Andrew Scott Isn't A Big Fan Of His Performance In Spectre

Daniel Craig isn't the only actor who wasn't exactly the biggest fan of his time in the 2015 James Bond film "Spectre." Before its release, "Spectre" was highly anticipated, mainly because it was the follow-up to the critically successful "Skyfall," with Sam Mendes returning to the director's chair. The movie had lofty ambitions, as the story and plot were meant to turn the Daniel Craig series of films into one cohesive narrative. The final result is a mixed bag, as "Spectre" feels like a bloated film that is inconsistent in tying together the Craig films of the past. 

Andrew Scott played a small but crucial role in "Spectre" as a character with the codename C, acting as a foil to the new M (Ralph Fiennes). C championed a different kind of intelligence apparatus that would see the dissolution of the '00' field agents, and became a personification of the themes "Skyfall" introduced, giving voice to questions about the relevance of 007 and the operatives' place in modern espionage. While C wasn't the main antagonist, he did have a connection to the shady Spectre organization and played an instrumental role in their plan to acquire access to critical British intelligence. Interestingly, Andrew Scott looks back on the role as one where he essentially played it too safe.

Scott admits being 'a little intimidated'

In an October 2022 video interview with Vanity Fair, Andrew Scott talked about his career and a wide variety of roles. When it came time to talk about his part in "Spectre," the actor recalled his history with Sam Mendes and how he got the role of C. Unfortunately, Scott believes that the scale of the project got the better of him, leading to what the actor sees as a performance that didn't take enough chances:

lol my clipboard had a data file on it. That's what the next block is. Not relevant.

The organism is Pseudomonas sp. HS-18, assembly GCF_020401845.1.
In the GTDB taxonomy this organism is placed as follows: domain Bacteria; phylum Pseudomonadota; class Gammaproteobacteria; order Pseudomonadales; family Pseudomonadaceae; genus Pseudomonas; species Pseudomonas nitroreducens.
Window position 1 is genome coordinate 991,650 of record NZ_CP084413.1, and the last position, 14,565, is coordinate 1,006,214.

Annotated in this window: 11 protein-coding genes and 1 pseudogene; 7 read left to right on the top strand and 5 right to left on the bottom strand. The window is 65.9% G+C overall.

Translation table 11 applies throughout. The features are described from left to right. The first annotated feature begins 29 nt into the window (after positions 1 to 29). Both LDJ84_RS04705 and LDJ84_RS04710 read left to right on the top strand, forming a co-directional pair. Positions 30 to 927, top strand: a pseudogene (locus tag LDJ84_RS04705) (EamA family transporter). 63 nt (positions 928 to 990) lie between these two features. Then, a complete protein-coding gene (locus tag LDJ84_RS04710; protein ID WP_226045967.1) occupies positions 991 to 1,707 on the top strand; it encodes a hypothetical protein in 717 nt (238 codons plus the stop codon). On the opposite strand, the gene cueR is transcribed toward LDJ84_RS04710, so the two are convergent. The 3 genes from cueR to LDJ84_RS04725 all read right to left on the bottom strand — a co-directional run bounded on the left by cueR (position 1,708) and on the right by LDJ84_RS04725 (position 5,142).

"I'd worked with Sam Mendes in the theater. We did a play on Broadway together with Bill Nighy and Julianne Moore, and I loved working with them, so I was thrilled to be asked. I found it difficult to be in that film. I think I could've just been a bit better. I think I allowed myself to be a little intimidated by the budget and the history of the franchise, and I don't think I attempted enough to be original."

No matter how Scott believes the performance turned out, he still saw it as a valuable learning experience. Looking back on the role and how differently he could have approached it, the actor determined that experimentation and letting yourself be loose with a role is what leads to a better performance.

'It doesn't matter what the budget of a movie is'

Scott elaborated on his learning experience from "Spectre," stating that no matter the size of the production, the same thing about an actor's performance will always be important:

"I think I was just maybe just not very confident, and one thing that I've definitely learned since then is that it doesn't matter what the budget of a movie is. The same thing matters. It's just simply about really good stories and stuff, and so it's just to remember that as an actor, the space between action and cut is exactly the same in a small-budget movie as it is in a huge-budget film. So to attempt to still be relaxed and to experiment, I think, to make a mistake and to make a fool of yourself is important."

"It doesn't matter what the budget of a movie is" could serve as inspiring words to more than just actors. Scott's learning experiences from "Spectre" could help writers, directors, and film professionals of all kinds understand that they should approach projects with the same confidence, dedication, and passion, no matter the scale or budget they're working with. After all, even a film series as vast and rich as the "James Bond" series needs experimentation to help keep things fresh and exciting.